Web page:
You won’t believe these 10 Google-Suggest JavaScript terms — (number 2 will shock you?)

The above clickbait title was intentional.

I feel only marginally less guilty now that I’ve admitted that. (▀̿Ĺ̯▀̿ ̿)

Quickread: Clickbait is addicting, don’t do it. “javascript snake” is currently one of the most-searched JavaScript terms on Google. This might skew beginners’ perceptions of what’s important in JavaScript. If you’re a beginner, do not attempt to build said snake without familiarizing yourself with the concepts presented here, here, or even here

Anyway, on to today’s post:

Google-Suggest, also known as Autocomplete, is the name of Google’s  function that completes letters and words for you.

When a techie puts a letter (or word) in the search field, they are automatically shown related terms in the dropdown menu. The suggestions are generated based on the most frequently searched terms.

Fair enough, right? We’re all pretty familiar with this.

The point of this function, allegedly, is to help us save time plus provide additional information about the topic.

Again, fair enough.

Armed with these facts and a singular internet connection, I hastily sneaked into a defunct phonebooth to transform into Superw…Oh, wait, wrong story.

Armed with these facts and on a purely nerdy whim, I recently conducted a simple experiment involving Google-Suggest and basic web developer terms: HTML5. CSS3. PHP. Bootstrap. JavaScript. You know, terms most aspiring developers would probably use, without much context.

Since, like, they’re beginners and whatnot.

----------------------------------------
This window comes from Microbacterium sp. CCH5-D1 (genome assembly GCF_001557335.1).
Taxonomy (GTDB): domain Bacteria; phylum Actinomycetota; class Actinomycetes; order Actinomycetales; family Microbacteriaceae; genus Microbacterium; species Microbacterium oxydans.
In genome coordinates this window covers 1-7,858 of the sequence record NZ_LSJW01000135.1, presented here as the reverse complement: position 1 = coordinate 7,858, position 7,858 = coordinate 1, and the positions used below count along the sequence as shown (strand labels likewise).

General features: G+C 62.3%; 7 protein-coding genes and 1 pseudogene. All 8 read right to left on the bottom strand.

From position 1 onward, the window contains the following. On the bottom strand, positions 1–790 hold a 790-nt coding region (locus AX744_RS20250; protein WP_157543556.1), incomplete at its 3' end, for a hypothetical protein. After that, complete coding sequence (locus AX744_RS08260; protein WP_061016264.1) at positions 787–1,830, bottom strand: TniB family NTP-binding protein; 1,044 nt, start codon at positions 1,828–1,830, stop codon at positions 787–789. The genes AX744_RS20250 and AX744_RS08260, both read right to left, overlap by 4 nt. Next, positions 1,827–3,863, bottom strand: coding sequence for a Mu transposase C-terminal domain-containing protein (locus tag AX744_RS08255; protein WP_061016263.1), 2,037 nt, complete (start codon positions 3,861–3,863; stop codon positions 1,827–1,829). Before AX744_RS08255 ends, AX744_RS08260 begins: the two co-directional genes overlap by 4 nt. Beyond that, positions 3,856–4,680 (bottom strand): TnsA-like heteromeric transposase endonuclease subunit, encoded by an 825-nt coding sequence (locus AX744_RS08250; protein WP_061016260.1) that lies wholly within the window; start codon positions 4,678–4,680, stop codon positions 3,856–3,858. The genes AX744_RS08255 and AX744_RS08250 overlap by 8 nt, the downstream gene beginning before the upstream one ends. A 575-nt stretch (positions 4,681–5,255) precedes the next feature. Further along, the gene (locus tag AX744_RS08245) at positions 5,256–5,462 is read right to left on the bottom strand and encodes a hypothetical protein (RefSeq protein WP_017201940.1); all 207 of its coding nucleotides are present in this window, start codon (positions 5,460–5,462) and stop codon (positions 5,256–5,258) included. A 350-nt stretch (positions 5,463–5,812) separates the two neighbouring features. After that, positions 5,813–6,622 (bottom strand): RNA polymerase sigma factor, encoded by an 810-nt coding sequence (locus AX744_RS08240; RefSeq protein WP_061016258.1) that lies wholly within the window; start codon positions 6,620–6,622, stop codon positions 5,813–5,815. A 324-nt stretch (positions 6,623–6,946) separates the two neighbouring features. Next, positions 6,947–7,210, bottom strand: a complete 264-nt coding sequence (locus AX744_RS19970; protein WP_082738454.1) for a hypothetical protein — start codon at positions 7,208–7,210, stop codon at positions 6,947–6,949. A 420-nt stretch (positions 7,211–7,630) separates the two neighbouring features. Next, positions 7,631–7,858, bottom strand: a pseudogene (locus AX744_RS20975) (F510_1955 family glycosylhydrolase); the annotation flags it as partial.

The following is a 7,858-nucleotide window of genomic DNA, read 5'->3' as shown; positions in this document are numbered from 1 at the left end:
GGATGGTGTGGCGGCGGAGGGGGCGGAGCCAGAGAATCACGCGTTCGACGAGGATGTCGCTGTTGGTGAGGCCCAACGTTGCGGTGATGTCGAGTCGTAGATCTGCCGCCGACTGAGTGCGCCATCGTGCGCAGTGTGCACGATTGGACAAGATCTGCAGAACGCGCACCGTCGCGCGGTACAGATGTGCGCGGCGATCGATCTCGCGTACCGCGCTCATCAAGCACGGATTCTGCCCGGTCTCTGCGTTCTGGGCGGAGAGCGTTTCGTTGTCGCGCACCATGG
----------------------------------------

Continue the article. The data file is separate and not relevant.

But JavaScript caught my attention. It turns out, “javascript snake” is the top return using this function. Yes, that’s right:



Screen Shot 2017-06-30 at 1.08.14 AM

Exhibit 1-A: Evidence. 


Are people wanting to play “javascript snake” or build “javascript snake”? In the exact words of a sixth-grade standardized test answer sheet, I’m going with Answer D: “not enough information.” Either way, if you are an aspiring and/or beginning web developer that is using Google-Suggest for research, do not let these results form or otherwise skewer your perception of the important things in JavaScript.

Also, trying to build a JavaScript snake game is going to kick your butt. (I mean, you can certainly try [I did the same thing, for over a year]. But I learned the hard way). Start with one of the books I’m always excited about, build that foundation, and rock the snake from there. Your inner venom will thank you.


Exhibit 1-B: JavaScript snake game.
Remember: A suggestion is just a nudge! 

Code on and Prosper,

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